Friday, February 25, 2005

A Hydrogen Roadblock Cleared?

One of the biggest roadblocks to the development of a practical fuel cell car has been the problem of how to store enough hydrogen to make it practical. Now, a storage technology developed by The University of Queensland may provide the answer to this problem.

The Queensland engineers have developed magnesium alloys that absorb hydrogen like a sponge, store it safely for long periods and release it on demand when either the pressure or temperature is varied. Under laboratory conditions, it can store enough hydrogen to allow a vehicle (carrying a 100kg storage unit) to drive 500 kilometres, which meets a target set by the US Department of Energy for hydrogen storage systems by 2010.If this storage capacity can be achieved in a full-scale prototype at acceptable hydrogen release temperatures.

UniQuest Managing Director, David Henderson said that the scale-up of Hydrexia’s promising technology could deliver substantial reductions in cost and weight when compared to existing hydrogen storage systems. If this storage capacity can be achieved in a full-scale prototype at acceptable hydrogen release temperatures.

UniQuest Managing Director, David Henderson said that the scale-up of Hydrexia’s promising technology could deliver substantial reductions in cost and weight when compared to existing hydrogen storage systems. If this storage capacity can be achieved in a full-scale prototype at acceptable hydrogen release temperatures it could deliver substantial reductions in cost and weight when compared to existing hydrogen storage systems.

This could be a major breakthrough in fuel cell technology.

Tuesday, February 22, 2005

Biofuel Use Grows in Europe

Working to meet ambitious goals set by the European Union, the countries of Europe are unveiling plans to boost biofuel production. France will triple biofuel output within three years, bringing an additional 800,000 tonnes of biodiesel and ethanol production on stream by end-2007. However France is two years behind an EU target for 2005 to have biofuels making up two percent of fuels. The country hopes to make the 2010 target of 5.75 percent.

In Britain, a new biodiesel plant capable of turning recycled cooking oil and animal fats into fuel is due onstream in Scotland this spring, boosting output of the green fuel by up to 35,000 ton a year. But Britain, too, is well behind the EU set targets.

In fact, only Germany appears to be on target to meet its EU goals.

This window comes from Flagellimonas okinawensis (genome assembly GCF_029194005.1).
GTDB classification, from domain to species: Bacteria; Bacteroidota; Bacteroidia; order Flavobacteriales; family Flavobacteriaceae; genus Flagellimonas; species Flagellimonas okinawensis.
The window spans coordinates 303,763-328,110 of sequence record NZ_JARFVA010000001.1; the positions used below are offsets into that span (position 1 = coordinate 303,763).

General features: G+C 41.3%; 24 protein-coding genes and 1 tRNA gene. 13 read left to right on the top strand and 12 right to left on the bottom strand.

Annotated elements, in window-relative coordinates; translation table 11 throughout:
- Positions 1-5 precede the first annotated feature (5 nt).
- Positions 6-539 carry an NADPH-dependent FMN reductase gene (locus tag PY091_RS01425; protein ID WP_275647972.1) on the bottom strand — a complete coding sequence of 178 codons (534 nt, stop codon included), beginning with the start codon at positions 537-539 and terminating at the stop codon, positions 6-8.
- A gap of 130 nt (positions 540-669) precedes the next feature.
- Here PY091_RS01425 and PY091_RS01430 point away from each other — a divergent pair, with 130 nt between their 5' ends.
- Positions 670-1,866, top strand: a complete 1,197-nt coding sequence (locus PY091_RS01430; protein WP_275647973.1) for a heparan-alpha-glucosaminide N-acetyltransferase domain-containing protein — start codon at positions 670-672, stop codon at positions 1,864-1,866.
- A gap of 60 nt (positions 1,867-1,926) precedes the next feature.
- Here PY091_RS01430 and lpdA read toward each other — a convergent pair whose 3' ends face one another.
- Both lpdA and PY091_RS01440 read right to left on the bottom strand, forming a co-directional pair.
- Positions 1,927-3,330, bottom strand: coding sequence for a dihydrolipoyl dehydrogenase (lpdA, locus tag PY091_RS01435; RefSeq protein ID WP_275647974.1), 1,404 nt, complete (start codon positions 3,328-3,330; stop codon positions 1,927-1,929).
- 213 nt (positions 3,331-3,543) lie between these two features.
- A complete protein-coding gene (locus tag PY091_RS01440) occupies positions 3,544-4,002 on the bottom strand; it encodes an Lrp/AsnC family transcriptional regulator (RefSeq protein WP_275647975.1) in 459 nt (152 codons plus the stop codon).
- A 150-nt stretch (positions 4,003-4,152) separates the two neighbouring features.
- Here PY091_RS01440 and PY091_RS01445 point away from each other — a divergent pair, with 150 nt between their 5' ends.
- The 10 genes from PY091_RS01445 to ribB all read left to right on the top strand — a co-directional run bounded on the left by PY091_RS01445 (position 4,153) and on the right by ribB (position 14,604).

The EU biofuels program has been spurred by high crude oil prices, worries about world oil producers' ability to keep up with demand, and tough targets to cut greenhouse emissions. Biofuel use, notably biodiesel derived from vegetable oils, and ethanol, which can be produced from grains, sugar or biomass, has gotten major support from European governments.

Although the EU countries are behind their targets, they are in marked contrast with the United States where government inaction has left the development of such fuels as biodiels to enterprising individuals who cruise to McDonalds for a fillup and a few localities which have supported it.

If peak oil is on the horizen, Europe, where demand for oil has remained level in recent years, will be in a better position to deal with it than the U.S. where demand for oil is growing rapidly.

Tuesday, February 15, 2005

Water again....

A two-day conference in Chicago was held this week for regional communities coping with water shortages. At issue was the federally mandated line that determines which communities can use Great Lakes water and which cannot. The line was drawn to prevent the Great Lakes from shrinking from overuse.

It may seem paranoid to hold a water shortage conference on the shores of the world's sixth biggest freshwater lake, but a collision of politics, public health and hydrology has put a crunch on many communities that lie just beyond the Great Lakes basin dividing line, including a host of suburbs west of Milwaukee.

The line is the boundary Congress uses to determine who is entitled to Great Lakes water and who is not. The idea behind keeping Great Lakes water inside the basin is to prevent the lakes from shrinking; water taken from lakes but kept inside the basin ultimately flows back into the Great Lakes. Lake water taken beyond the basin line, in this region, ultimately flows down the Mississippi River.

The eight Great Lakes governors are plodding ahead writing new rules that could stretch the lake-use boundaries. But the rule-writing has been under way for more than three years, and nobody is expecting changes any time soon.

Meanwhile, the people whose job it is to keep the water flowing in the communities just beyond the dividing line are starting to sweat.

Their wells are, literally, running dry.

The informal conclusion some attendees have come to is, "One: People really don't know where their water comes from. And two: They're going to be really mad when it's not there."

The U.S. Southeast has been added to the list of regions that faces long term water shortages. After the drought of 2002 the city of Charlottesville, Virginia, passed a long term water management plan, which implemented some water saving measures and called for a reassessment in the future. The drought has since lifted and the reassessment has disappeared from view.